Anyone who’s worked at a newspaper knows that commentary and criticism share the bottom rung on the ladder of journalism. Sure, there’s prestige in having your own column. So-called real journalists, however, still believe that any schmo can express an opinion, but to report the news takes hard work and talent. If you think high-profile op-ed page whiners like conservative bullyboy Robert Novak or liberal scold Anthony Lewis (or, for that matter, the average TV, movie, or music critic) are held in high regard by the majority of their deadline-pressured colleagues, think again. As P.J. O’Rourke, one of the trio of new commentators on 60 Minutes, recently noted, ”What we do is entertainment.”
It’s amusing, therefore, to see 60 Minutes — which prides itself on its objective, hardball integrity — add three more voices of subjectivity to a show that already boasts the most well-known kvetcher in all of television: commentator Andy Rooney. As someone who makes his living sitting in a corner polishing his opinions, I welcome the sight of Rolling Stone‘s right-wing-dinger O’Rourke, liberal professional Texan Molly Ivins, and cosmopolitan contrarian Stanley Crouch grousing over the airwaves about gay rights, vigilantism, and English as America’s official language.
The new pundits have been on the air since April and have established their broadcast personas. O’Rourke will be familiar to anyone who went to college: He’s the frat boy who’s always sneering at everyone else and bragging to anyone within earshot how much money he’s going to make when he graduates. O’Rourke may start out addressing the topic at hand but soon lapses into his standard anti-’60s, God-love-the-free-market routines; he’s a clever devil who needs to freshen up his act. Ivins is better on camera — more relaxed. She fulfills her designated role, slipping in more left-wing sentiment than you’d hear if C-SPAN hid a camera in Tim Robbins and Susan Sarandon’s house. Too bad her opinions are so predictable, and expressed as a series of one-liners.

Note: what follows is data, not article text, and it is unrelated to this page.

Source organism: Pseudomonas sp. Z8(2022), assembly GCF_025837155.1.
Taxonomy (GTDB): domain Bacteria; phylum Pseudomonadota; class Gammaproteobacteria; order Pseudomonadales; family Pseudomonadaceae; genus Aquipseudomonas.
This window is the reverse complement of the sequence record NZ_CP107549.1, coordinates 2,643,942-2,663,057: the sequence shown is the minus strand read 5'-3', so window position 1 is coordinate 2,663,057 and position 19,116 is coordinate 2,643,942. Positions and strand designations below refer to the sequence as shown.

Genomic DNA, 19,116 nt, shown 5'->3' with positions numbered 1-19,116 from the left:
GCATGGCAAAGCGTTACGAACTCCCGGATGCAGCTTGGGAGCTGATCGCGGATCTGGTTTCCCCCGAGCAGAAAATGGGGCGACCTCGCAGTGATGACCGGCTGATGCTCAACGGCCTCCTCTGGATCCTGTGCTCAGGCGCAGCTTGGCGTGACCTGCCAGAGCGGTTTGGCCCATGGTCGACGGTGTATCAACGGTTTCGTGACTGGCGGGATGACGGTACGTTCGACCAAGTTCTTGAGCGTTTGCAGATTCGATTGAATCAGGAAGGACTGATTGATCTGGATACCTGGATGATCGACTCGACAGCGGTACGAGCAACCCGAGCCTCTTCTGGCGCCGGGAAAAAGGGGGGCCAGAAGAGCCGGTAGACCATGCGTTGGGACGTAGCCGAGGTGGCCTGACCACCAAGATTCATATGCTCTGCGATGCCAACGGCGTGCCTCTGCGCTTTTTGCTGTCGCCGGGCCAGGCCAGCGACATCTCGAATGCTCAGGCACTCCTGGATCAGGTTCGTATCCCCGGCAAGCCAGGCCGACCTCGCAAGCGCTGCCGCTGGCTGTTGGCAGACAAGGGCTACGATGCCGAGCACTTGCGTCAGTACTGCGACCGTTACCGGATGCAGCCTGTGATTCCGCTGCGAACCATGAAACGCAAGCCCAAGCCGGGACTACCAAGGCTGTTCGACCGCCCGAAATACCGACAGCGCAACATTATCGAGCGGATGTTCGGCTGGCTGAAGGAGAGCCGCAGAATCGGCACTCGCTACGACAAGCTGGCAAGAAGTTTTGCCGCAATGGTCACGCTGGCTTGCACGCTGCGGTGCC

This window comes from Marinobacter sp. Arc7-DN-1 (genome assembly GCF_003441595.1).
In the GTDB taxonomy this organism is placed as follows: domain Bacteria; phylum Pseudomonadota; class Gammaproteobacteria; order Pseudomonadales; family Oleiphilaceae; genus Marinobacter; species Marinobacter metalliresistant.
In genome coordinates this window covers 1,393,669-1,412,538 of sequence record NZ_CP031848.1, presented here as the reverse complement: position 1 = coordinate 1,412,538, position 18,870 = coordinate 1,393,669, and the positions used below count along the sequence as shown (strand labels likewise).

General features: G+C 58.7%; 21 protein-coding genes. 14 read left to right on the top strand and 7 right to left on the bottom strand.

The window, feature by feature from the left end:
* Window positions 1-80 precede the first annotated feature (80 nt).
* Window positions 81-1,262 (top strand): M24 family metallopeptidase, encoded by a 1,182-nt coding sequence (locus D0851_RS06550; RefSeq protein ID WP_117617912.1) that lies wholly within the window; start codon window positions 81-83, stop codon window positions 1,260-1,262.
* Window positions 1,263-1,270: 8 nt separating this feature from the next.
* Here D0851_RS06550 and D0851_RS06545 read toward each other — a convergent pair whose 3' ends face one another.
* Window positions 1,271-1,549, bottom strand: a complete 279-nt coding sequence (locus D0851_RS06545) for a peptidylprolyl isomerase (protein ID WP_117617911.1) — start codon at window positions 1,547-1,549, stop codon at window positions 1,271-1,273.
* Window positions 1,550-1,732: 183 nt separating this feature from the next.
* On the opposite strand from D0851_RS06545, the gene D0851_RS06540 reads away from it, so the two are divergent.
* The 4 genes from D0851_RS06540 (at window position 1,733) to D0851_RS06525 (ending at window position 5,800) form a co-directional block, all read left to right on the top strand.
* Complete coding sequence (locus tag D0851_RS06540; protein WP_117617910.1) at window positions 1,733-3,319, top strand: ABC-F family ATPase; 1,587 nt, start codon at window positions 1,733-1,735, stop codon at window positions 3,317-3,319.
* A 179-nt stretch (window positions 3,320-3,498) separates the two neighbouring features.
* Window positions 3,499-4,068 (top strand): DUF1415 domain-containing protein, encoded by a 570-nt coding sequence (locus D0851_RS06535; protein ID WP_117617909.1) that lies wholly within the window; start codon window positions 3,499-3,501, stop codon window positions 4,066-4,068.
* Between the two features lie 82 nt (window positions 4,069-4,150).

Easily the best of these Minutes rookies is Crouch. He makes a good TV personality because he looks different (like an intellectual catfish), sounds different (that nasal staccato is ripe for TV’s sincerest form of flattery, a Saturday Night Live parody), and is different (though tagged a neocon in the press, Crouch is really just an extremely articulate proponent of common sense).
Memo to Minutes executive producer Don Hewitt: The format for your new trio is lame. Filmed separately, with no chance for these writers to go after one another face-to-face, they seem cut off — from the arguments they try to start, and from us.
Just as 60 Minutes does, I’ve saved Andy Rooney for last. Maybe it’s because he’s so obviously cheesed off at having his windbag punctured by three interlopers, but Rooney has been both funnier and more pointedly critical over the past few months. His take on the Jackie Onassis auction, which included proposing to auction off the many Super Bowl cushions his old bottom had creased over the years, was wonderfully mean-spirited. His ballyhooed interview with death doctor Jack Kevorkian was bracingly pushy and skeptical.